Google Key Transparency Tries to Succeed Where PGP Failed

Google Key Transparency Tries to Succeed Where PGP Failed

Google has launched a new toolkit for encryption key transparency designed to help developers improve messaging security.

Key Transparency, made available late last week as an open source prototype, is described as a “generic, secure way to discover a recipient's public keys for addressing messages correctly.”

Combining elements of Google’s Certificate Transparency initiative and the CONIKS key management project, this new effort was created in response to current systems like PGP, which require users to manually verify recipients’ accounts in-person.

Google security and privacy engineers, Ryan Hurst and Gary Belvin, argued in a blog post that these systems are just not practical for users.

“One of our goals with Key Transparency was to simplify this process and create infrastructure that allows making it usable by non-experts. The relationship between online personas and public keys should be automatically verifiable and publicly auditable,” they explained.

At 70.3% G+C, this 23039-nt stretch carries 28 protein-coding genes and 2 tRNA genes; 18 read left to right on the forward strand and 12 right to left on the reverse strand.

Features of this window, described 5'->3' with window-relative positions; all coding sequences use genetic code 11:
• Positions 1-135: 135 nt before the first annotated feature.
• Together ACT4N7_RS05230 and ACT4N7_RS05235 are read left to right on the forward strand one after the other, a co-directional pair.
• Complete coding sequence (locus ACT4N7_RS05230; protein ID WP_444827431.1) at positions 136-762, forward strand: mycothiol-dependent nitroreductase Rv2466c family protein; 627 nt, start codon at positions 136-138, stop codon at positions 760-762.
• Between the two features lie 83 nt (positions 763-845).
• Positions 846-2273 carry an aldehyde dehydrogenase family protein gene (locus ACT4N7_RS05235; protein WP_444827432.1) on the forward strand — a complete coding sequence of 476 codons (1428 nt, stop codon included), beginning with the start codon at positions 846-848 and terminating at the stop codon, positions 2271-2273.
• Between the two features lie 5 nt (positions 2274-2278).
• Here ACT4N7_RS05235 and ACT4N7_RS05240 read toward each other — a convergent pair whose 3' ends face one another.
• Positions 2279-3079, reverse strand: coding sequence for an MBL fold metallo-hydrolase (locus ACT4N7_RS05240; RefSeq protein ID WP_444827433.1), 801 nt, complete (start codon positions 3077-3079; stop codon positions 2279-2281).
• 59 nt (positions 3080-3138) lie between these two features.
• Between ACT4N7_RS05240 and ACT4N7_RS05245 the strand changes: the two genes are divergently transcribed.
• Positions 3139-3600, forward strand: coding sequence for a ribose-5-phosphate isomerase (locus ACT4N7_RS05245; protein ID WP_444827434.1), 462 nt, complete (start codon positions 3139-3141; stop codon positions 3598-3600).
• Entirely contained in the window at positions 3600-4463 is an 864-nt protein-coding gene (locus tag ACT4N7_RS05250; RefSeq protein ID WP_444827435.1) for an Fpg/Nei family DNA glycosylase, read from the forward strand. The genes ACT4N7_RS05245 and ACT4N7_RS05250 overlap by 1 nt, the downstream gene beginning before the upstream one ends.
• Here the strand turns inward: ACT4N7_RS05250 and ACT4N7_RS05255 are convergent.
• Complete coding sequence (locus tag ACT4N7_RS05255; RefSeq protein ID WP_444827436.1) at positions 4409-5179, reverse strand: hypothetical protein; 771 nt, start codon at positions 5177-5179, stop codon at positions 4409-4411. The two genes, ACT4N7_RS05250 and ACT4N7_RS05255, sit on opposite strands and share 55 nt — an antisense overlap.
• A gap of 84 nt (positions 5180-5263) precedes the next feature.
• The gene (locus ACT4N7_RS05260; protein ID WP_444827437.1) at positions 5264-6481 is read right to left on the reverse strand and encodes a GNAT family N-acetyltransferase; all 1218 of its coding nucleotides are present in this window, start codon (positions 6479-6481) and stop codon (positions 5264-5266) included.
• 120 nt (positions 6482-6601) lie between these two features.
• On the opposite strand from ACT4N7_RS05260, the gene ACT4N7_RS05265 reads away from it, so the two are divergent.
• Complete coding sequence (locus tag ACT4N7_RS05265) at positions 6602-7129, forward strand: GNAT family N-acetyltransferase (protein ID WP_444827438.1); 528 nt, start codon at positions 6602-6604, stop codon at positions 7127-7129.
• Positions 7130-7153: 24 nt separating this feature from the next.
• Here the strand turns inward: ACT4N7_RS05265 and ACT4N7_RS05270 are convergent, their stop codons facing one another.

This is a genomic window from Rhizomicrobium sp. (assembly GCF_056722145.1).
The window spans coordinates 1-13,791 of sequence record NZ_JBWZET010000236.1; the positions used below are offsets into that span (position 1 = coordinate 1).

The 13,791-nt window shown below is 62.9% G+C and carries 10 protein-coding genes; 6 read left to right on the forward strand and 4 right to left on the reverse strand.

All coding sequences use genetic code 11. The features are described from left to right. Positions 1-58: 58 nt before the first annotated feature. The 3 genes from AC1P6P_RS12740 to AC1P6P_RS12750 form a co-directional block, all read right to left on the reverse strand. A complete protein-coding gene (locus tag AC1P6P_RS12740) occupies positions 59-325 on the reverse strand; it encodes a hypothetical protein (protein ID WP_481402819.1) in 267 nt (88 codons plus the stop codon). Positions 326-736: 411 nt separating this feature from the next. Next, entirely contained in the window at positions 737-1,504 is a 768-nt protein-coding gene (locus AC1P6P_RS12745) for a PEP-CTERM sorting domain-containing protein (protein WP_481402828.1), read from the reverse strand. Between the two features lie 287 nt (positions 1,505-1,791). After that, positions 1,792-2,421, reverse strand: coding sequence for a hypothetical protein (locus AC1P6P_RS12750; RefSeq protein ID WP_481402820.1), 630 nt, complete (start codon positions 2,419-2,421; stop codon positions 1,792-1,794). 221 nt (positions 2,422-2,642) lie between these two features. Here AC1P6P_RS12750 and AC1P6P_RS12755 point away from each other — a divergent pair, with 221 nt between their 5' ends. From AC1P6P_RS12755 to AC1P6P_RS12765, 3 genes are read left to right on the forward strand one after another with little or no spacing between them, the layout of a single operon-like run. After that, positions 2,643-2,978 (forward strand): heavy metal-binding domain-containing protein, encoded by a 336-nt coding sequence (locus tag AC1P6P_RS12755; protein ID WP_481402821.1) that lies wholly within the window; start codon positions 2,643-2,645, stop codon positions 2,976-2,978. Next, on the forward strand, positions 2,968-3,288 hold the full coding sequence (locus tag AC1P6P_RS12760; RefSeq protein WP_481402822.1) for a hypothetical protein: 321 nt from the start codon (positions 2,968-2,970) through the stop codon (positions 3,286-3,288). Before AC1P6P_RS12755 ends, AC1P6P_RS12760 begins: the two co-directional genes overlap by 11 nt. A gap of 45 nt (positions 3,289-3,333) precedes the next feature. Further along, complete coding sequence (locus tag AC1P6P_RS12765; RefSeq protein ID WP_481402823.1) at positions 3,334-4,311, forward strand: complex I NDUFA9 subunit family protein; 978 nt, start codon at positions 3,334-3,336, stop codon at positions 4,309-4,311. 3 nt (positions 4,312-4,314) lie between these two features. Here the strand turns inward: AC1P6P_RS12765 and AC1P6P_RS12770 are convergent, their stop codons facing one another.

“Users should be able to see all the keys that have been attached to an account, while making any attempt to tamper with the record publicly visible. This also ensures that senders will always use the same keys that account owners are verifying.”

Key Transparency has apparently been designed over several years with input from CONIKS, Open Whisper Systems and Yahoo engineers.

“Key Transparency is a general-use, transparent directory that makes it easy for developers to create systems of all kinds with independently auditable account data,” Google added. “It can be used in a variety of scenarios where data needs to be encrypted or authenticated. It can be used to make security features that are easy for people to understand while supporting important user needs like account recovery.”

The initiative has been given a caution welcome by experts.

Cryptographer Matthew Green described it as a “fantastic” effort, and “a pretty mature piece of software that Google has designed to operate at scale.”

He added that with deployment of Key Transparency, “many of the obvious cryptographic weaknesses in secure messaging will be closed.”

However, Kevin Bocek, chief cybersecurity strategist at Venafi, said its success will depend on developer interest.

“There is not the clear compelling event as there was with Certificate Transparency, when the fraudulent issuance of digital was starting to run rampant. Moreover, building a database of public keys not linked to digital certificates has been attempted before with PGP and never gain widespread adoption,” he argued.

“Interestingly, Key Transparency continues Google’s development of blockchain alternatives like Certificate Transparency. It’s a log that is with cryptographic integrity but not blockchain. It appears Google does not believe blockchain is ready for prime time or public use.”

Source: Information Security Magazine